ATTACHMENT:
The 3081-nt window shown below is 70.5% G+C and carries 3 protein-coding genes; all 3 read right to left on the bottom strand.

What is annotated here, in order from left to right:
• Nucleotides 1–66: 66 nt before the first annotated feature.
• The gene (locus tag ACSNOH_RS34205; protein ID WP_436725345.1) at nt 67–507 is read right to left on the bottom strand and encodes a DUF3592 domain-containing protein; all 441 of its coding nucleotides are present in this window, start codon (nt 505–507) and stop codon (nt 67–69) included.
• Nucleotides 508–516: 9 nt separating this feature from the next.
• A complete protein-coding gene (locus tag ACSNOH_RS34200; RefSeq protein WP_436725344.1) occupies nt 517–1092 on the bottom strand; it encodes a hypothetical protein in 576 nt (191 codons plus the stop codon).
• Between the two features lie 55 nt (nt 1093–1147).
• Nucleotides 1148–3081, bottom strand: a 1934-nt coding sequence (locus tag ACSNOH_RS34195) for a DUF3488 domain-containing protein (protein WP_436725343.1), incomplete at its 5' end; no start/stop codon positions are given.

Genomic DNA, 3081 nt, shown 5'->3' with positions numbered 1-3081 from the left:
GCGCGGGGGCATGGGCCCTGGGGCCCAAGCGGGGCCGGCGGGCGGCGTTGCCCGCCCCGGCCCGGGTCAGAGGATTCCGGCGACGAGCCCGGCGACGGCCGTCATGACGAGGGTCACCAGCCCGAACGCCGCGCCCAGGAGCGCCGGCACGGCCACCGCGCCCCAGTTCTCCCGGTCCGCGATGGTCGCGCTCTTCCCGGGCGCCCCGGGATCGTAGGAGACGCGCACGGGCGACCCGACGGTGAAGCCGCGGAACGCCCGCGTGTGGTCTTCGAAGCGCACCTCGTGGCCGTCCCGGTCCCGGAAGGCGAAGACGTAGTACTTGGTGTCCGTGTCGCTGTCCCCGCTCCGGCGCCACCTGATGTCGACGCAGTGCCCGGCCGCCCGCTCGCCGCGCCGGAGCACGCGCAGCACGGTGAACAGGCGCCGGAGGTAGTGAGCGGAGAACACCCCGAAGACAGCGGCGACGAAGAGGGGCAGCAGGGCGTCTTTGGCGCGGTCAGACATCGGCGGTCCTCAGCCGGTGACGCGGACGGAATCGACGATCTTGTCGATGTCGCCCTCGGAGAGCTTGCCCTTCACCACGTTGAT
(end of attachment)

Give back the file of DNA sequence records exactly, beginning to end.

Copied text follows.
The 3081-nt window shown below is 70.5% G+C and carries 3 protein-coding genes; all 3 read right to left on the bottom strand.

What is annotated here, in order from left to right:
• Nucleotides 1–66: 66 nt before the first annotated feature.
• The gene (locus tag ACSNOH_RS34205; protein ID WP_436725345.1) at nt 67–507 is read right to left on the bottom strand and encodes a DUF3592 domain-containing protein; all 441 of its coding nucleotides are present in this window, start codon (nt 505–507) and stop codon (nt 67–69) included.
• Nucleotides 508–516: 9 nt separating this feature from the next.
• A complete protein-coding gene (locus tag ACSNOH_RS34200; RefSeq protein WP_436725344.1) occupies nt 517–1092 on the bottom strand; it encodes a hypothetical protein in 576 nt (191 codons plus the stop codon).
• Between the two features lie 55 nt (nt 1093–1147).
• Nucleotides 1148–3081, bottom strand: a 1934-nt coding sequence (locus tag ACSNOH_RS34195) for a DUF3488 domain-containing protein (protein WP_436725343.1), incomplete at its 5' end; no start/stop codon positions are given.

Genomic DNA, 3081 nt, shown 5'->3' with positions numbered 1-3081 from the left:
GCGCGGGGGCATGGGCCCTGGGGCCCAAGCGGGGCCGGCGGGCGGCGTTGCCCGCCCCGGCCCGGGTCAGAGGATTCCGGCGACGAGCCCGGCGACGGCCGTCATGACGAGGGTCACCAGCCCGAACGCCGCGCCCAGGAGCGCCGGCACGGCCACCGCGCCCCAGTTCTCCCGGTCCGCGATGGTCGCGCTCTTCCCGGGCGCCCCGGGATCGTAGGAGACGCGCACGGGCGACCCGACGGTGAAGCCGCGGAACGCCCGCGTGTGGTCTTCGAAGCGCACCTCGTGGCCGTCCCGGTCCCGGAAGGCGAAGACGTAGTACTTGGTGTCCGTGTCGCTGTCCCCGCTCCGGCGCCACCTGATGTCGACGCAGTGCCCGGCCGCCCGCTCGCCGCGCCGGAGCACGCGCAGCACGGTGAACAGGCGCCGGAGGTAGTGAGCGGAGAACACCCCGAAGACAGCGGCGACGAAGAGGGGCAGCAGGGCGTCTTTGGCGCGGTCAGACATCGGCGGTCCTCAGCCGGTGACGCGGACGGAATCGACGATCTTGTCGATGTCGCCCTCGGAGAGCTTGCCCTTCACCACGTTGAT